Ontario must make bail reform meaningful

November 8, 2017
Article Source
Toronto Star

From a Toronto Star opinion piece: Ontarians have waited decades for a slate of visionary reforms to a bail system that is grossly unfair and none-too-subtly racist. They are still waiting.

Reforms to the policy directive governing how Crown prosecutors ought to conduct bail hearings, announced last week by Attorney General Yasir Naqvi, are long on hopeful optimism and short on genuine promise.

They are not going to alter the fact that, for those charged with a criminal offence, being wealthy and white is still the best guarantee of avoiding a prolonged stay in a decrepit jail cell awaiting your day in court.

Once a person is charged with a crime, a bail hearing becomes a life-changing event. Depending on the prosecutor and jurist who are in court that day, you may or may not be offered favourable bail conditions. If you own a house, have a job, and have family or friends who can pledge a sizable sum of money and act as supervisors, you are likely to soon be on your way home.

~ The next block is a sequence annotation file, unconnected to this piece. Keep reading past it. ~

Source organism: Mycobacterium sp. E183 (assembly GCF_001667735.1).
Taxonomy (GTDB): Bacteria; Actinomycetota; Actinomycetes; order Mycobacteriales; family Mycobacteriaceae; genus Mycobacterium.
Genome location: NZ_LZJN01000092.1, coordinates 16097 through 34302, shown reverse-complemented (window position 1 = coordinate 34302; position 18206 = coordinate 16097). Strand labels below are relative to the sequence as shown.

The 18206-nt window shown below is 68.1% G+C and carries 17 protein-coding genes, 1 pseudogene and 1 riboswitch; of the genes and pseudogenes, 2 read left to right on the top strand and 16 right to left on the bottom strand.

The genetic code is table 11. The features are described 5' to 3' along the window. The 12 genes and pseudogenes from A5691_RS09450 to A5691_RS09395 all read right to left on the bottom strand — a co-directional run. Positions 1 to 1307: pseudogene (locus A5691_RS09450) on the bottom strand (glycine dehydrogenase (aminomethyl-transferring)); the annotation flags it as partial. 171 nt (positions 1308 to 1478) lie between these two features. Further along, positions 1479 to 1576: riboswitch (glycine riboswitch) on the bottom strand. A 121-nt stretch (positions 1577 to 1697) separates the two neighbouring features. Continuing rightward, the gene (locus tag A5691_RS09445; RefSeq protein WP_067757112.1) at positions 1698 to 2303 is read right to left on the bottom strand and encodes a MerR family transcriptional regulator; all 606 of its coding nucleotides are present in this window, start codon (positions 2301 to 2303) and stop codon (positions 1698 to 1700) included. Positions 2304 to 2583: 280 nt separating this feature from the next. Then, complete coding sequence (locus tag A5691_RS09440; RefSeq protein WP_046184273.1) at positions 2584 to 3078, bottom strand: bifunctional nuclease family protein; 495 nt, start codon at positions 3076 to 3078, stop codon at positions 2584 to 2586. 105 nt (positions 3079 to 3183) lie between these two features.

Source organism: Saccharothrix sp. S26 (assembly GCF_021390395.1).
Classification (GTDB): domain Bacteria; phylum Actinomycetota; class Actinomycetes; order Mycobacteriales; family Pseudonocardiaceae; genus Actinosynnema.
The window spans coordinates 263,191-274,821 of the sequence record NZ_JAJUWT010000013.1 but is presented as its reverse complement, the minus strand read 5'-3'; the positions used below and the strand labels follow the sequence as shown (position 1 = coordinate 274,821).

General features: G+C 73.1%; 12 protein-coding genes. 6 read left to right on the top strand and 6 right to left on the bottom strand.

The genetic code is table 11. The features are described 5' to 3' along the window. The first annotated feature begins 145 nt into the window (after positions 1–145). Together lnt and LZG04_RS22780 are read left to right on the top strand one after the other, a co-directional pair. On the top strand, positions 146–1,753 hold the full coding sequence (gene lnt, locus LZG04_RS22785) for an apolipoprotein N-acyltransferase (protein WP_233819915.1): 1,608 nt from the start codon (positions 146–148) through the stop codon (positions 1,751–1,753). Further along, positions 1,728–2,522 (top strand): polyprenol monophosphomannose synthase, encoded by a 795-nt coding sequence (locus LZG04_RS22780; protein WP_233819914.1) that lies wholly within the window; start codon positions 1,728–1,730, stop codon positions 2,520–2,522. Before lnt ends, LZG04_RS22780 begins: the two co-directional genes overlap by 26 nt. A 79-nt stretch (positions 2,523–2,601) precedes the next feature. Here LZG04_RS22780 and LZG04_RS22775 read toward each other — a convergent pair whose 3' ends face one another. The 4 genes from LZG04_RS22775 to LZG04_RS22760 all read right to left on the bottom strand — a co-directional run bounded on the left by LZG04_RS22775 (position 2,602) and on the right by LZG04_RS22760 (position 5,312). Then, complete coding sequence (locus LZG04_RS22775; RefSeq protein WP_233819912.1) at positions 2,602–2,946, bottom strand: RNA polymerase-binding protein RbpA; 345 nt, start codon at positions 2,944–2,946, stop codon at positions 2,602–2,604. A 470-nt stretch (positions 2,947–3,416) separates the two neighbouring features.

‎‎In contrast, statistical data has confirmed time and again that immigrants, the mentally ill, racialized groups, and the poor stand the least chance of being released on bail. Despite remaining wholly innocent under the law, they lose their freedom for months or years as the criminal process plays out.

Barriers to fairness are everywhere. To take just one example, an individual who works two jobs and 80 hours per week may not be an acceptable bail supervisor because they are not available to meet the rigorous supervision requirements expected by the courts.

‎In many instances, house arrest has become a kind of default release plan. For the accused person, it means a measure of freedom but at the expense of his or her employment or social connections. ‎

The systemic price we pay for our antiquated bail system is equally sobering. It costs more than 40 times as much to house an inmate pending trial as to monitor him on bail.

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